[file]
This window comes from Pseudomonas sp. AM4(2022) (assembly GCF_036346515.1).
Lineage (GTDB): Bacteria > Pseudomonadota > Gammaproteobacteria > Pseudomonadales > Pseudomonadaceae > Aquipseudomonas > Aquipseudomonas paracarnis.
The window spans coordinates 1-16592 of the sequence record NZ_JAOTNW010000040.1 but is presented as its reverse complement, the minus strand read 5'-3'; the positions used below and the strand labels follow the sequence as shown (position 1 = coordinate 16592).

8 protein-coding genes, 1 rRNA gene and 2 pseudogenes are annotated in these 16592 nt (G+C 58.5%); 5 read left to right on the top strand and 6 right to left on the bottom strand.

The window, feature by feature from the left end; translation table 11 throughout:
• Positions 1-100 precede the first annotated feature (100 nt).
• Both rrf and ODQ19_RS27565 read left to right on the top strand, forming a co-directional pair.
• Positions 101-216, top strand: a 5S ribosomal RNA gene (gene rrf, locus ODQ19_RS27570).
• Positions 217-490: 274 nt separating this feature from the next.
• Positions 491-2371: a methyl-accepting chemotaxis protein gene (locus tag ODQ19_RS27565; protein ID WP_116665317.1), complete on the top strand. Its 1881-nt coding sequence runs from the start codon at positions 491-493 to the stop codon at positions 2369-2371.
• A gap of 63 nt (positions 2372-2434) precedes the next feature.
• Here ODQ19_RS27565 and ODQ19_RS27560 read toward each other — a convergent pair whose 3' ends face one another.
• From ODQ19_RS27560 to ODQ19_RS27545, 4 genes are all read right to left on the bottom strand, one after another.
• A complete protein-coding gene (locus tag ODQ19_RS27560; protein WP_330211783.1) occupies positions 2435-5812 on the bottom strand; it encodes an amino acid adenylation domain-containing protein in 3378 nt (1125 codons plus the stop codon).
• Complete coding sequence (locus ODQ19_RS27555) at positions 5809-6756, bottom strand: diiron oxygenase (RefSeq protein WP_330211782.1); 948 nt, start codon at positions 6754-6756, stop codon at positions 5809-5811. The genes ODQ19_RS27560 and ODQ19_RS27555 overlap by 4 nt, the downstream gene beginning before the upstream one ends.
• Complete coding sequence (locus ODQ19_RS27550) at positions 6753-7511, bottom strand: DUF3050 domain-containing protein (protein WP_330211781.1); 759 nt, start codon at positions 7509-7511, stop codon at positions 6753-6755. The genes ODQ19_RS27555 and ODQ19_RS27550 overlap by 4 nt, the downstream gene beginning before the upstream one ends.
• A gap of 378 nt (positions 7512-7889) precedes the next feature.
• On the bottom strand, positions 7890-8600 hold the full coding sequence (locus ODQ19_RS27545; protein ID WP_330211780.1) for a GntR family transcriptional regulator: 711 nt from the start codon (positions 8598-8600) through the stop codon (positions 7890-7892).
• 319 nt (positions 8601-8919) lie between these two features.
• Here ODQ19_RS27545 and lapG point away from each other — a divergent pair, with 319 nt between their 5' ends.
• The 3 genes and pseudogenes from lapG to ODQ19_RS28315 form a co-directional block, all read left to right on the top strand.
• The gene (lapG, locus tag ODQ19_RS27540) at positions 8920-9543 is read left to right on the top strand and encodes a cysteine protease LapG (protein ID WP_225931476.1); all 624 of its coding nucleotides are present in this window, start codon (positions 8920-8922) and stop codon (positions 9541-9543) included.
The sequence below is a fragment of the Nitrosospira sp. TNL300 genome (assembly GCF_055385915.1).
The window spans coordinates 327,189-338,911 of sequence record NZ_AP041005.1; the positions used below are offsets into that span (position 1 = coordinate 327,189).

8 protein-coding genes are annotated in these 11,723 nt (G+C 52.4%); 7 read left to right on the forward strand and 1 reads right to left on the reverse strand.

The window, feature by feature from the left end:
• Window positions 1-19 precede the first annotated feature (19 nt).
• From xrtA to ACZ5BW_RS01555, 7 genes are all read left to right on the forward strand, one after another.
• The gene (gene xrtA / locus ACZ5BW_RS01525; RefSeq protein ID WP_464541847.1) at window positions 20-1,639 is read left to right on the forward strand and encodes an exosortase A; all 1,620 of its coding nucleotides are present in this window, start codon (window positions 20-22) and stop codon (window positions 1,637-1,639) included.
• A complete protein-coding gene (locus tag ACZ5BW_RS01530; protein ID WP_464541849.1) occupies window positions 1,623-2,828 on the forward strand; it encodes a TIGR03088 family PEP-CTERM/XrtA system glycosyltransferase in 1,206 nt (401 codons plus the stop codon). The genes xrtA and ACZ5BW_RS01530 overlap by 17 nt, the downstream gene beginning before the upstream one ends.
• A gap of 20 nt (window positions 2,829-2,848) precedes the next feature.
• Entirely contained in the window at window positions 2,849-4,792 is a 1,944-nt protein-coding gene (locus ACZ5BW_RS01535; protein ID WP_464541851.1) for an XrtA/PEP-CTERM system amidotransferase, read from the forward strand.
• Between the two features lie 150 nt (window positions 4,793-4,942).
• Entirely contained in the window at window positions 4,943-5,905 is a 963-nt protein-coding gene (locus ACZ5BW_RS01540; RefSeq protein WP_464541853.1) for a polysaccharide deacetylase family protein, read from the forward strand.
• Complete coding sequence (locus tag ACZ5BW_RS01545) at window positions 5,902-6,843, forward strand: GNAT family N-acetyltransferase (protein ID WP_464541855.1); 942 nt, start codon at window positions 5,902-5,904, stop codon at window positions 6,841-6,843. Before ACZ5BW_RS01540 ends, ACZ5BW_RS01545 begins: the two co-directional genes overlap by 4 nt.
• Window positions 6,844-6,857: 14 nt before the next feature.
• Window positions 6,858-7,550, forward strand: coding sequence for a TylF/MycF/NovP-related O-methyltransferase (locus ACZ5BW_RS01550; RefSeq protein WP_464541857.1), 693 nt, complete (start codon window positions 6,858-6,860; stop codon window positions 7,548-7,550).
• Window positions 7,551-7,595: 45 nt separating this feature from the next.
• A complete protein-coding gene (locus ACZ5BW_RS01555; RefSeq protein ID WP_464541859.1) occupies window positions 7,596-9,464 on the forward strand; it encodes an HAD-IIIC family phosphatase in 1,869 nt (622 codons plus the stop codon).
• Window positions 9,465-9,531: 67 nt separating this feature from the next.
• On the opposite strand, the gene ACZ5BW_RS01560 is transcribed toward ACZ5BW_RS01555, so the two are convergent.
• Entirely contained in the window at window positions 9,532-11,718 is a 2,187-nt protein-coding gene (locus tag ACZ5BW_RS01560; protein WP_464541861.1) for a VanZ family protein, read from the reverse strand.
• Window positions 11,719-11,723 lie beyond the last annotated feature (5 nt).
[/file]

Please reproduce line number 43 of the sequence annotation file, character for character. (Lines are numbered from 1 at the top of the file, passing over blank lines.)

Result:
• Window positions 11,719-11,723 lie beyond the last annotated feature (5 nt).